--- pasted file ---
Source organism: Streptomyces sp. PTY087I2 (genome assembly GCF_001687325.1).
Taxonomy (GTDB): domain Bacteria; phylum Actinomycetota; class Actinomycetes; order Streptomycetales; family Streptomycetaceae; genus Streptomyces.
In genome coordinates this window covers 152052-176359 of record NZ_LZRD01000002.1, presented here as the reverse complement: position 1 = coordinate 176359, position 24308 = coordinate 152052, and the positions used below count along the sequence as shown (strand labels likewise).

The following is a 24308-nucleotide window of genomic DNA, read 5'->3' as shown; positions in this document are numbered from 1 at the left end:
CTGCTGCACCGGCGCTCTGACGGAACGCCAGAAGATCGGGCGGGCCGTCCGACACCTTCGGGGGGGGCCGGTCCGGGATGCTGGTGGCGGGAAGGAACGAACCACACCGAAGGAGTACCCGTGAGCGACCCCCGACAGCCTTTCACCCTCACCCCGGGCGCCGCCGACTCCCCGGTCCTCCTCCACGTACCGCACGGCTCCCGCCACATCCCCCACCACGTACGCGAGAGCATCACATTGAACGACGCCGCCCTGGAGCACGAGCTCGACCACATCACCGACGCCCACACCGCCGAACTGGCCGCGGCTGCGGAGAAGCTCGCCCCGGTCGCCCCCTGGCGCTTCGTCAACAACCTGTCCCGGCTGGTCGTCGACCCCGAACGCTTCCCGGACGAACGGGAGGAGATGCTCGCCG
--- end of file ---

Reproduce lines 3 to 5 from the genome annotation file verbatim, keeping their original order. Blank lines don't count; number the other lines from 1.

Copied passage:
In genome coordinates this window covers 152052-176359 of record NZ_LZRD01000002.1, presented here as the reverse complement: position 1 = coordinate 176359, position 24308 = coordinate 152052, and the positions used below count along the sequence as shown (strand labels likewise).

The following is a 24308-nucleotide window of genomic DNA, read 5'->3' as shown; positions in this document are numbered from 1 at the left end:
CTGCTGCACCGGCGCTCTGACGGAACGCCAGAAGATCGGGCGGGCCGTCCGACACCTTCGGGGGGGGCCGGTCCGGGATGCTGGTGGCGGGAAGGAACGAACCACACCGAAGGAGTACCCGTGAGCGACCCCCGACAGCCTTTCACCCTCACCCCGGGCGCCGCCGACTCCCCGGTCCTCCTCCACGTACCGCACGGCTCCCGCCACATCCCCCACCACGTACGCGAGAGCATCACATTGAACGACGCCGCCCTGGAGCACGAGCTCGACCACATCACCGACGCCCACACCGCCGAACTGGCCGCGGCTGCGGAGAAGCTCGCCCCGGTCGCCCCCTGGCGCTTCGTCAACAACCTGTCCCGGCTGGTCGTCGACCCCGAACGCTTCCCGGACGAACGGGAGGAGATGCTCGCCG